It's very... when would this issue of proof of death be at issue? Like when would that pop up? Like, you know, presuming the bar all the time, so in the area, the area, by so even though I do wills and estates I do, my team does exclusively contested estates. So that's where survivors of a deceased person are disputing various aspects, either their will or distribution of their estate and things like that. And what is the common... what the highest point is is locating the deceased last will. Because someone can make multiple wills over their lifetime, or they can make no will at all and die intestate, meaning no will.
Adrian Corbould 24:20
So the survivors of that deceased person, the will, nominate who their executor is. And the executor is the person who administers everything to do with the deceased's death and their assets.
Chris Patterson 24:48
I'm just gonna jump in here for one second because I do want to take you back to this before we leave it behind. So proof of death. Okay, we've got a family member, they're old, they've been expected to pass away for some time. We get the news they've passed away. I think you mentioned that, you know, a GP is gonna certify them as being dead. And that all makes sense. But can you come across a scenario where proof of this for a period of time at least was... wasn't resolved? And that issue hadn't been seen yet?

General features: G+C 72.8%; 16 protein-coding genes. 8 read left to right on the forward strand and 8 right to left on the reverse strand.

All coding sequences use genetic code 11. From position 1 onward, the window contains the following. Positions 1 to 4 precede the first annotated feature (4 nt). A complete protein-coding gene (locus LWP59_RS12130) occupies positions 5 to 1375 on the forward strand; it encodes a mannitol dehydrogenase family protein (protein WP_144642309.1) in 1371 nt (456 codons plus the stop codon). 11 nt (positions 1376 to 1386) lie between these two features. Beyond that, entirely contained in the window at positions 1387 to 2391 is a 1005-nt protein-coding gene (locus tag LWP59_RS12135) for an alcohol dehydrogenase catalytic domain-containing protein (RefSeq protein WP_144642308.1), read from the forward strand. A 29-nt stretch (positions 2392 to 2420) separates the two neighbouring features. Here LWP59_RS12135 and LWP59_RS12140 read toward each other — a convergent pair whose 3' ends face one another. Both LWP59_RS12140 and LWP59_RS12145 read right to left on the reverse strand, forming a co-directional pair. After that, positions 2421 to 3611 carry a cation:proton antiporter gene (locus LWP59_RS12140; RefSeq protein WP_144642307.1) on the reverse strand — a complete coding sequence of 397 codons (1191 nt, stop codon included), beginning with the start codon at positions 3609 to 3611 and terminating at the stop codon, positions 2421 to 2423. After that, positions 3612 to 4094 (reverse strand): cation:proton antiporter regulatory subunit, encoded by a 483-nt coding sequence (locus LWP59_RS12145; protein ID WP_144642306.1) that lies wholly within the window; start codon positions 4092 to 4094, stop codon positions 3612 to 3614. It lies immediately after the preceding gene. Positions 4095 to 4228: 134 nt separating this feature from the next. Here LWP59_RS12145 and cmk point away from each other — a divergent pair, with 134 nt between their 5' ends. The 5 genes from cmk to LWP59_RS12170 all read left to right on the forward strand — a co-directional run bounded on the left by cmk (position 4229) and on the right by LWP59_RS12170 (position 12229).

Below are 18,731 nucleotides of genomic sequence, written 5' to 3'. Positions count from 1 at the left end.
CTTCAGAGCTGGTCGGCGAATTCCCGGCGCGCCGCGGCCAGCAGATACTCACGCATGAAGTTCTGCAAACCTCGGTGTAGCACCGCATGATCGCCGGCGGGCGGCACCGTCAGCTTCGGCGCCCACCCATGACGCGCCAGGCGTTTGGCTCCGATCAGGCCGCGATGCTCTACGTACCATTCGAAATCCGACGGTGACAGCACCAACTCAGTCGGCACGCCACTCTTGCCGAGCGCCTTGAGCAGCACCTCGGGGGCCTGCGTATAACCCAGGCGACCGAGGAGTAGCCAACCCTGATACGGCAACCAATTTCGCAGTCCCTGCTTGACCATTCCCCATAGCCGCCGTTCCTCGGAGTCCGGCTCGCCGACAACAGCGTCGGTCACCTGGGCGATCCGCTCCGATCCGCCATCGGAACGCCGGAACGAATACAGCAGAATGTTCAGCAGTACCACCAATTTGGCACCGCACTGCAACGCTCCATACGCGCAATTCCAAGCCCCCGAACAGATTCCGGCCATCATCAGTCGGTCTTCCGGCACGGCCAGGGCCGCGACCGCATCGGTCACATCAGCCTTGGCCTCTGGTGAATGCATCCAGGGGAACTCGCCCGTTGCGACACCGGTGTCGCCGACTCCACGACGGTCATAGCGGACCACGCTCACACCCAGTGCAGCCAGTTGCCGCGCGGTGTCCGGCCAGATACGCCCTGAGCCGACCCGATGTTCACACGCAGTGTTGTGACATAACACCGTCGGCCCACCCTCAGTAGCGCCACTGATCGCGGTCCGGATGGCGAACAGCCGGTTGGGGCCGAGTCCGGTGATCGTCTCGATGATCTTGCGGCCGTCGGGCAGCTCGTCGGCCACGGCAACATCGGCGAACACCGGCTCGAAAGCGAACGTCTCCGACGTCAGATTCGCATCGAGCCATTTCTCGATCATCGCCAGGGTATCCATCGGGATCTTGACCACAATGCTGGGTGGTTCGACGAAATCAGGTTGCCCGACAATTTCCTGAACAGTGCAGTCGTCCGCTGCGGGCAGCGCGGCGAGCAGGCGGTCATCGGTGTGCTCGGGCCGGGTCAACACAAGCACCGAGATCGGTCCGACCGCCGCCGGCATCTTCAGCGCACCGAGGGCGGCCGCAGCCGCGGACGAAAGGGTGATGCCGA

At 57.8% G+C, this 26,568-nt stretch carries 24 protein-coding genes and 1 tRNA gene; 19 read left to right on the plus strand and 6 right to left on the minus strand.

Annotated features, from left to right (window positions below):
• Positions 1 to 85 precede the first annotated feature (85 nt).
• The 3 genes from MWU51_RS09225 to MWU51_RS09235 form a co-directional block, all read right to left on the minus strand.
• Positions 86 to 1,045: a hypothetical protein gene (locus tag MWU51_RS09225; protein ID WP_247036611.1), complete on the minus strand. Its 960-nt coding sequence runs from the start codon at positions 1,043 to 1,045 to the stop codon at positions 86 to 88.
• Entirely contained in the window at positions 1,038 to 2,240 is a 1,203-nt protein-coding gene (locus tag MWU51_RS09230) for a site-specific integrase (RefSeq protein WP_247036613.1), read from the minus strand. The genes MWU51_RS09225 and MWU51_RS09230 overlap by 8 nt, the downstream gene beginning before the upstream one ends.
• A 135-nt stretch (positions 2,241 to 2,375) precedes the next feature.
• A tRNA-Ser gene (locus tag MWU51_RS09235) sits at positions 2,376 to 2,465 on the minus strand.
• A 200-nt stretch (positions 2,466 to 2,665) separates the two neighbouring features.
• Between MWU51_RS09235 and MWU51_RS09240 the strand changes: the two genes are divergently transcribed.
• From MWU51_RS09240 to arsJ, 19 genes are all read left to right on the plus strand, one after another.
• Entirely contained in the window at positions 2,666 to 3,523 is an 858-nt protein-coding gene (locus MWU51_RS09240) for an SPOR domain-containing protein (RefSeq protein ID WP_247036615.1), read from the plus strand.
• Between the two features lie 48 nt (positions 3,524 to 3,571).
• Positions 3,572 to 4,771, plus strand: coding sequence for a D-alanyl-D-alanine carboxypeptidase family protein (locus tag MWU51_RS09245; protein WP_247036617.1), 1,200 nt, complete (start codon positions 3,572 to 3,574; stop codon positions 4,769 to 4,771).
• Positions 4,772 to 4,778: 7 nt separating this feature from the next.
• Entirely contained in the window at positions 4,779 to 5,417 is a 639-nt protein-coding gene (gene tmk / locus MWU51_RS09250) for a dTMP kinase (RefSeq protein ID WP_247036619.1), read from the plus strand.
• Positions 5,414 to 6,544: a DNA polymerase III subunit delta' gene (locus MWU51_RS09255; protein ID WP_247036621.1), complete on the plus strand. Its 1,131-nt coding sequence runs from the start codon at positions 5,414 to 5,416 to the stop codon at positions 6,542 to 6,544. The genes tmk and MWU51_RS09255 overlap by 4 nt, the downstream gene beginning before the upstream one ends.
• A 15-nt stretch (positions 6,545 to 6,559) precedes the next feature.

Adrian Corbould 25:25
Yes, there's issues where people are found. So not everyone gets the nice cozy story of they die in an aged care facility with all their family around them and they pass over. There are instances where people are found dead, often weeks later, either because they don't have any close visiting family members. There's also issues of consequence where I was talking about the executor that is important because the executor has carte blanche to control over the funeral. And, as you'd appreciate, a funeral has to happen quite quickly after someone's death, or generally. There are instances where the executor is disputed, and the poor, deceased testator remains frozen in a mortuary until that issue is finalized. So it can be determined who is the executor and who gets to carry out the general processes. And there was a case only.
Chris Patterson 26:39
Okay, so just, just, just so before we move on from there, let me, let me give you a real-world scenario. Now, many years ago, you might recall some young adventurer, and I really admire that he gave it a go, and it obviously ended tragically. But he decided that he was going to jump on a kayak on his own and kayak from Australia to New Zealand. And from what I understand from the media reports is that he must have got within sight of the southwest coast of South Island because there was a distress signal sent or something, and that they never found his body, but they found the kayak. So in that situation, you know, what happens?
Adrian Corbould 27:29